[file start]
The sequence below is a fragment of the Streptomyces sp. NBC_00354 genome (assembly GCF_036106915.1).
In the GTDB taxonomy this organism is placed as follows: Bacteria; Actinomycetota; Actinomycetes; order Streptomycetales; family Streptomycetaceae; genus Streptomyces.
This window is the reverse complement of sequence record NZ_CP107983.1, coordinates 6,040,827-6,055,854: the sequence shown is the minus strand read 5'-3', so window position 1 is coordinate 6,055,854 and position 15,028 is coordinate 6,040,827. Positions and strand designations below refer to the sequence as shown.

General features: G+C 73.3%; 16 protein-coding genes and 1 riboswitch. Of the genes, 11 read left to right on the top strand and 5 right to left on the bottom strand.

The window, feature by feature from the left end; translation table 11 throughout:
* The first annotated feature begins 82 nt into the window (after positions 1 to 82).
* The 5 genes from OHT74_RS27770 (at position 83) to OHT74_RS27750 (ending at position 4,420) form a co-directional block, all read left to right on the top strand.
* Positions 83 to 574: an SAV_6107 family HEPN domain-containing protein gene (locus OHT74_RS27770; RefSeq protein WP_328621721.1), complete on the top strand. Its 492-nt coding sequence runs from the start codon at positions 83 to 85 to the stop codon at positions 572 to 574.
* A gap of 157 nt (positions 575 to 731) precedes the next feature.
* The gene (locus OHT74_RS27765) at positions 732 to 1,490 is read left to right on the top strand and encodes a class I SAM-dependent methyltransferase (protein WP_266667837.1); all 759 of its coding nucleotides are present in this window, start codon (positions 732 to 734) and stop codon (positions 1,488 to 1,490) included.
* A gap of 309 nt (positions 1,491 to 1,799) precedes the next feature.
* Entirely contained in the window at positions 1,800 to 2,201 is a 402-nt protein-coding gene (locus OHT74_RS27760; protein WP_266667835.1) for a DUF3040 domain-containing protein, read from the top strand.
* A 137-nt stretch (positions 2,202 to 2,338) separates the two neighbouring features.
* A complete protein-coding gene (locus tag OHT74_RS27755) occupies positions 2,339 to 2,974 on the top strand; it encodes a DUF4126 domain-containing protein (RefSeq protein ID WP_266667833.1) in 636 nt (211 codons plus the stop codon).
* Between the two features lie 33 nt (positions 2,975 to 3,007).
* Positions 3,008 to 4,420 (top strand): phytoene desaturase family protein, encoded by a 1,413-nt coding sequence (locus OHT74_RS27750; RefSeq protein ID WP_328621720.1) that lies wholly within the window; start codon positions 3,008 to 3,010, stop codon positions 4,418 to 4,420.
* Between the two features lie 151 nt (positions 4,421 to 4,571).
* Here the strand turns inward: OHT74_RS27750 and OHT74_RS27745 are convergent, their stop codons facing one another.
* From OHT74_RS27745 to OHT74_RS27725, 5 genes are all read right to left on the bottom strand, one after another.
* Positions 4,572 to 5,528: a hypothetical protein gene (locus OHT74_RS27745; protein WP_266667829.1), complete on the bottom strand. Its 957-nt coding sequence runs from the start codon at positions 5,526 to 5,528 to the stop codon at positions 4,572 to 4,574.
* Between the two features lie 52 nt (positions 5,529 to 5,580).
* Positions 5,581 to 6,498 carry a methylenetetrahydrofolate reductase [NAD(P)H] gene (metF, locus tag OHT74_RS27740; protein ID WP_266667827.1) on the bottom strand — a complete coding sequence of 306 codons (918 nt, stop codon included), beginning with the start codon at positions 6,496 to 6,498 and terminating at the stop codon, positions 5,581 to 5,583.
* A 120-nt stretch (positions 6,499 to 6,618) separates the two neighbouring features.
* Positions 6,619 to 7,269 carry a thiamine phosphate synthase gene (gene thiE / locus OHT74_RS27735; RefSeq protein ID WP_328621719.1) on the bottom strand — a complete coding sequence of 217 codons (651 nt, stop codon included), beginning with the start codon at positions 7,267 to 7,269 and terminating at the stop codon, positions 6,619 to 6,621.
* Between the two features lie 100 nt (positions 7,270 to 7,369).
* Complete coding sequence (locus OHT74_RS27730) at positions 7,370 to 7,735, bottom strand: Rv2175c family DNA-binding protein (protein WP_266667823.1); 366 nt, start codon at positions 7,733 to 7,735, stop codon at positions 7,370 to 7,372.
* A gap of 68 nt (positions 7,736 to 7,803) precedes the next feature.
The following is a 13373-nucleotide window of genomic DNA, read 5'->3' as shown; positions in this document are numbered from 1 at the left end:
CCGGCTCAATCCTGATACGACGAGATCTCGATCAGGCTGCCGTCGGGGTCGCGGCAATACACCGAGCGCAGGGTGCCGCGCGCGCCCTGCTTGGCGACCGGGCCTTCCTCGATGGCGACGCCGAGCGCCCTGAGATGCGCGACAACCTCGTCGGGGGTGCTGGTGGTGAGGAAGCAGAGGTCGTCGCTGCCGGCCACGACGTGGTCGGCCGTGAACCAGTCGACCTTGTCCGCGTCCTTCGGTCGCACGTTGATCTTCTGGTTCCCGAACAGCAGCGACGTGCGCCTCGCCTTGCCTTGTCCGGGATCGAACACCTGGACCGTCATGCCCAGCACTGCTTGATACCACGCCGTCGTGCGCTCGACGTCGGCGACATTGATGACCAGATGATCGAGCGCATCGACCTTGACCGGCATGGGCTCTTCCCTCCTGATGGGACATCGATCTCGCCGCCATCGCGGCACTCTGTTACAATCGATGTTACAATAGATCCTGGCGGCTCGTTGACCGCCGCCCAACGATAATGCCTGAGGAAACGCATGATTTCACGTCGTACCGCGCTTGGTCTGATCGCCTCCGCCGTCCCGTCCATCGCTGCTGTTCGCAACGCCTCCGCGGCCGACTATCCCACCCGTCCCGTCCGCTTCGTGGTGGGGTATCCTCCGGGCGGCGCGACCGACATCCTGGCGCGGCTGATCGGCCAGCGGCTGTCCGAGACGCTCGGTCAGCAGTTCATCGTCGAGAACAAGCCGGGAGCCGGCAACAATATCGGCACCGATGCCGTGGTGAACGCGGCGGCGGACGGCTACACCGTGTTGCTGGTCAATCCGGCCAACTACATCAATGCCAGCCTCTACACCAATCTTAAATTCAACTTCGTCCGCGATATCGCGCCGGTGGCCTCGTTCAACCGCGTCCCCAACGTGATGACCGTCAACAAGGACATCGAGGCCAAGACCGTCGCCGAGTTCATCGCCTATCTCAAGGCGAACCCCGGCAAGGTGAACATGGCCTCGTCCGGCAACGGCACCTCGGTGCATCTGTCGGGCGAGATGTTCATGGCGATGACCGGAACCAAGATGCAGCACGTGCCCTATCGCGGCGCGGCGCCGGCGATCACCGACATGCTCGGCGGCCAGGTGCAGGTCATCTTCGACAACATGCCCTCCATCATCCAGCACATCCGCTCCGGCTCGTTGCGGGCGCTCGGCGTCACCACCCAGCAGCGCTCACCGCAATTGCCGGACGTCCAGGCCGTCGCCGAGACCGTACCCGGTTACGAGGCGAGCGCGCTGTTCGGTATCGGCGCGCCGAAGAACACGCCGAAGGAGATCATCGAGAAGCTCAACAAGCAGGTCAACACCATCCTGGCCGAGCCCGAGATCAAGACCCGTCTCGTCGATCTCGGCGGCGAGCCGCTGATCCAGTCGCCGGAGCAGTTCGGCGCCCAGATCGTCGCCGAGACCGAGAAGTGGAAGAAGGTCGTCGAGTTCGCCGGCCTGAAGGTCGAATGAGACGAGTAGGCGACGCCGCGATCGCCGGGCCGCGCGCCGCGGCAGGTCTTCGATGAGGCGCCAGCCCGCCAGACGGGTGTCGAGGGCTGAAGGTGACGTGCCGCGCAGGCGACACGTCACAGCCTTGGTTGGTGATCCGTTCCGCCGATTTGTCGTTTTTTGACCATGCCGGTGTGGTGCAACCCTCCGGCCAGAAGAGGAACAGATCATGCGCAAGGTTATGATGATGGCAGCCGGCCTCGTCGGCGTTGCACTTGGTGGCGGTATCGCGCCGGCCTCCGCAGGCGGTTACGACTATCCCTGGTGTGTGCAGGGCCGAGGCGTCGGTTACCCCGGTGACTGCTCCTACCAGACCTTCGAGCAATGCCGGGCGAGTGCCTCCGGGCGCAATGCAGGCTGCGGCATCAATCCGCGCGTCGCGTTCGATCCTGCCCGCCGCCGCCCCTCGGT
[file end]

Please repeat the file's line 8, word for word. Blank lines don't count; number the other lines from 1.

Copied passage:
* Positions 83 to 574: an SAV_6107 family HEPN domain-containing protein gene (locus OHT74_RS27770; RefSeq protein WP_328621721.1), complete on the top strand. Its 492-nt coding sequence runs from the start codon at positions 83 to 85 to the stop codon at positions 572 to 574.